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Read Product Review CyberServe Ryzen RY1-104

A core-heavy Ryzen rack server at an entry-level price

Dave Mitchell April 01, 2024  |  

Configure From €2,334.60  or  Configure


  • Super value
  • Solid build quality
  • 16-core AMD Ryzen CPU
  • 128GB of DDR5 memory
  • Dual 10GbE ports


  • Lacks embedded RAID

SMBs seeking an affordable single-socket rack server have traditionally chosen models with Intel's Xeon E CPUs but Broadberry Data Systems is offering a far more tempting proposition. AMD has been busy of late promoting its Ryzen CPUs as a more powerful and cost-effective alternative and Broadberry's CyberServe Ryzen RY1-104 shows this philosophy off to a tee.

Presented as a compact 1U rack system, the CyberServe sports a stonking great 16-core 4.5GHz AMD Ryzen 9 7950X CPU. Broadberry sweetens the deal further as the price includes the maximum 128GB of fast server-grade DDR5 ECC memory.

Intel's E-2400 CPU family tops out at eight cores and 3.2GHz so to get close to the Ryzen, you'll have to consider a high-end Xeon Scalable Silver or mid-range Gold CPU. These are around twice the price of a core-equivalent Ryzen and you'll also have to consider the fact that most servers supporting Xeon Scalable CPUs aren't aimed at small businesses and will have a premium price tag.

Broadberry CyberServe Ryzen RY1-104 review: Build and design

The CyberServe showcases ASRock's 1U4LW-B650/2L2T RPSU rack platform. This Taiwanese company has solid credentials as it started manufacturing server motherboards around ten years ago and has built up an impressively large Ampere, Intel, and AMD rack system portfolio.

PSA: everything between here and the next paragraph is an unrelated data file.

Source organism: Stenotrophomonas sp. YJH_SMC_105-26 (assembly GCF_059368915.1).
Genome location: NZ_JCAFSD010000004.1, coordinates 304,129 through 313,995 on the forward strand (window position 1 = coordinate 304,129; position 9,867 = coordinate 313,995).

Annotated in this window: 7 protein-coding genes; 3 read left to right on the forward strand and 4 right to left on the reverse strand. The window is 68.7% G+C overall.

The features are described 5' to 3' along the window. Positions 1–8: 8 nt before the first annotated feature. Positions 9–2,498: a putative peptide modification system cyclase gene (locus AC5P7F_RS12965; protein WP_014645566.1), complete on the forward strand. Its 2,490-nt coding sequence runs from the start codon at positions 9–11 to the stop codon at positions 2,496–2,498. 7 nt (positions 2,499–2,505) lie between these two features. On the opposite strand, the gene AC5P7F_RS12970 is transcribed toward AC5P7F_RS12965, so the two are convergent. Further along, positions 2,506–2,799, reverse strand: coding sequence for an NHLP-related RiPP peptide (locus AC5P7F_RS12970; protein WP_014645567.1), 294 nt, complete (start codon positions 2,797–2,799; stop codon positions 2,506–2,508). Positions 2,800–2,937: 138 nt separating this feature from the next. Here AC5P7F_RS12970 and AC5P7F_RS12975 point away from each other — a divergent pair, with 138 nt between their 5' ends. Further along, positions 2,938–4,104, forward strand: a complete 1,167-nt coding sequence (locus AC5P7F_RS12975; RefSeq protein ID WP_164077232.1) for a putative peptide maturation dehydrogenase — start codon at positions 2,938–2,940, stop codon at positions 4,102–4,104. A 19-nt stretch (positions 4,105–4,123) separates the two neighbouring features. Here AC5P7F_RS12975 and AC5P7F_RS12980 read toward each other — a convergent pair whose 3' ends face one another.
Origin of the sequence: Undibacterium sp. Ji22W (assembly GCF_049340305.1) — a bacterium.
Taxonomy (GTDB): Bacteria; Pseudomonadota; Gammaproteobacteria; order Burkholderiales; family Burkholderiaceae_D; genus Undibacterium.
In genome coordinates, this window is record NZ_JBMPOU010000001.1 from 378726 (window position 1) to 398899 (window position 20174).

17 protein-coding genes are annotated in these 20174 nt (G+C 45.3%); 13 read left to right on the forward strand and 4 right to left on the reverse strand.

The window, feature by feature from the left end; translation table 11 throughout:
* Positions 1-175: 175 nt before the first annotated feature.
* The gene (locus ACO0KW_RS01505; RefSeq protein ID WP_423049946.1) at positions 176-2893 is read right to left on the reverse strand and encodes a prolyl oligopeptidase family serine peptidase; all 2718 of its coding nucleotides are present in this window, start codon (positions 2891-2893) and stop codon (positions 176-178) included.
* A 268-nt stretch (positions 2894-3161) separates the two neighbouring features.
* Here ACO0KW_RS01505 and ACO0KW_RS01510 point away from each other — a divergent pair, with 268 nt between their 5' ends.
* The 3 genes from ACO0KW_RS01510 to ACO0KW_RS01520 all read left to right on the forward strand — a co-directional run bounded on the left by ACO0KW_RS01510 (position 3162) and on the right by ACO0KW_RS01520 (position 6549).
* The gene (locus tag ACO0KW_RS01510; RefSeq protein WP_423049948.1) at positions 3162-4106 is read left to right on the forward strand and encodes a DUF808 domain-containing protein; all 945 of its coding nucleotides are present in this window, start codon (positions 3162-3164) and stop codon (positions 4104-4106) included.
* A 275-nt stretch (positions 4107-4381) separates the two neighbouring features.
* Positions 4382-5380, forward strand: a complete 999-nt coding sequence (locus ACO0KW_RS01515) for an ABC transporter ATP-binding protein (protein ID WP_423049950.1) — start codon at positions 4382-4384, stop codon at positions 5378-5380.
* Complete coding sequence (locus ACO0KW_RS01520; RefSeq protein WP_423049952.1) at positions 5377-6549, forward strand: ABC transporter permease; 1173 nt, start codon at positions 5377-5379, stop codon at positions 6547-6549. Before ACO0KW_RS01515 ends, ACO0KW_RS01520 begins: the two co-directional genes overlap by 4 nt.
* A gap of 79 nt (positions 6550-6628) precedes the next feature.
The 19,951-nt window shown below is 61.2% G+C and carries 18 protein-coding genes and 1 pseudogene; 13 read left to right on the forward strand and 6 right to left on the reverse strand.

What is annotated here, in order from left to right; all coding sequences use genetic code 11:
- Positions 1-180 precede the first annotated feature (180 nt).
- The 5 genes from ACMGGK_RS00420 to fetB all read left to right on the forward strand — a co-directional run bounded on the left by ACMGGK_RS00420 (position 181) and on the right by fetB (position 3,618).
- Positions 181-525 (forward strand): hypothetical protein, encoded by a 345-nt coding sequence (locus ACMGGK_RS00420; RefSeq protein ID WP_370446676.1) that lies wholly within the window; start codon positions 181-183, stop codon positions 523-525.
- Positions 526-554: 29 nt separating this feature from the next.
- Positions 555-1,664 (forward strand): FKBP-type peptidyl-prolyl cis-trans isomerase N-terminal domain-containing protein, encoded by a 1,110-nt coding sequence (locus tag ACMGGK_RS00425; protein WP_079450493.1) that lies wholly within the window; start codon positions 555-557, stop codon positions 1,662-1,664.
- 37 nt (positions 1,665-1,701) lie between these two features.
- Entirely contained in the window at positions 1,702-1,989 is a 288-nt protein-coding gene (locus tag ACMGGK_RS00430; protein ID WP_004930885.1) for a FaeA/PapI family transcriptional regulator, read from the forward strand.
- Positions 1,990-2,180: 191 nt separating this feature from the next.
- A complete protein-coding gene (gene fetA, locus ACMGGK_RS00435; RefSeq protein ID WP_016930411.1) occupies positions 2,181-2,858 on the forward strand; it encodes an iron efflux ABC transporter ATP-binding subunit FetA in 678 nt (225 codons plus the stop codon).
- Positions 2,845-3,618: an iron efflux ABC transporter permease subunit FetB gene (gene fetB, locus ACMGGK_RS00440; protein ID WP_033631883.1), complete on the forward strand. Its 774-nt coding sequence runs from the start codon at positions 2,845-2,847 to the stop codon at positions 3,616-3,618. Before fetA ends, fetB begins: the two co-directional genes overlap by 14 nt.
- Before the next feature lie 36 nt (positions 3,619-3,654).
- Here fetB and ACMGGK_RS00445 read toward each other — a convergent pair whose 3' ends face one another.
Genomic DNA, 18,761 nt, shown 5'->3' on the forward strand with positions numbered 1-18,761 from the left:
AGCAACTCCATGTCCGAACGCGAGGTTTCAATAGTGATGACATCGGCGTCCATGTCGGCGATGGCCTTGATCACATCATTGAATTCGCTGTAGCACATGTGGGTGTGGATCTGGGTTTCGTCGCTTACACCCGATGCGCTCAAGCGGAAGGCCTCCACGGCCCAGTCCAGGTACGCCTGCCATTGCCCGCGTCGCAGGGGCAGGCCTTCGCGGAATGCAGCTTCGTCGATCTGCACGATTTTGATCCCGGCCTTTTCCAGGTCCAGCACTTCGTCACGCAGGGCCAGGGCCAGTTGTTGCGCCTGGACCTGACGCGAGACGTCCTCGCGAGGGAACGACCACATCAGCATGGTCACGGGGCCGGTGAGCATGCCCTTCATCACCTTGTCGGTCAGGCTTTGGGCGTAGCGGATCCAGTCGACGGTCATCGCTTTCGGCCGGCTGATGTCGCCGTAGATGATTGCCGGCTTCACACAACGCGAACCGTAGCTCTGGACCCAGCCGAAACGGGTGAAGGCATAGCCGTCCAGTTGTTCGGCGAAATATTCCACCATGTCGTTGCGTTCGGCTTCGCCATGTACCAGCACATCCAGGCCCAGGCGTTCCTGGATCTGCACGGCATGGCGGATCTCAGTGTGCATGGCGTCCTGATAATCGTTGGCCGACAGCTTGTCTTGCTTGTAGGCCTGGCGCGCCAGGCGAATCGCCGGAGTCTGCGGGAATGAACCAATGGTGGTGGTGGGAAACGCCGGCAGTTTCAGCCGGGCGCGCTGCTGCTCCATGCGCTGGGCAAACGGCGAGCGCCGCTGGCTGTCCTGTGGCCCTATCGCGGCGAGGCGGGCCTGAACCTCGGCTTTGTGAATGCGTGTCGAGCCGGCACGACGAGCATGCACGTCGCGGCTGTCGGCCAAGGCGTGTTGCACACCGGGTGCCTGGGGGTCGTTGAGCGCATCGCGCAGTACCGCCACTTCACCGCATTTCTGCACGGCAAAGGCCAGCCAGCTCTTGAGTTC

The CyberServe chassis is very solidly constructed and removing the lid reveals a smartly designed and tidy interior affording easy access for upgrades and maintenance. The Ryzen CPU is topped off with a chunky passive heatsink and flanked on one side by four DIMM slots with each occupied by 32GB DDR5 UDIMM modules.

All chassis cooling is handled by a bank of five dual-rotor fans in front of the motherboard with lightweight plastic air shrouds to direct air over the CPU and expansion bay. The Ryzen CPU loses out to the Xeon E-2400 alternatives as it has a much higher 170W TDP but we found the fans handled its demands well with noise levels low enough not to cause any concern in small office spaces.

Network connections are plentiful as the rear panel presents pairs of embedded Gigabit and 10GbE RJ-45 ports plus a dedicated Gigabit port for the server's IPMI controller. There's room to expand further as the motherboard's riser card provides a single full-height PCIe Gen4 slot.

You're spoilt for choice if you want to connect a local monitor as the server offers VGA, DisplayPort, and HDMI interfaces. Power redundancy is present and correct too, as the price includes dual hot-plug 450W PSUs.

Broadberry CyberServe Ryzen RY1-104 review: Storage features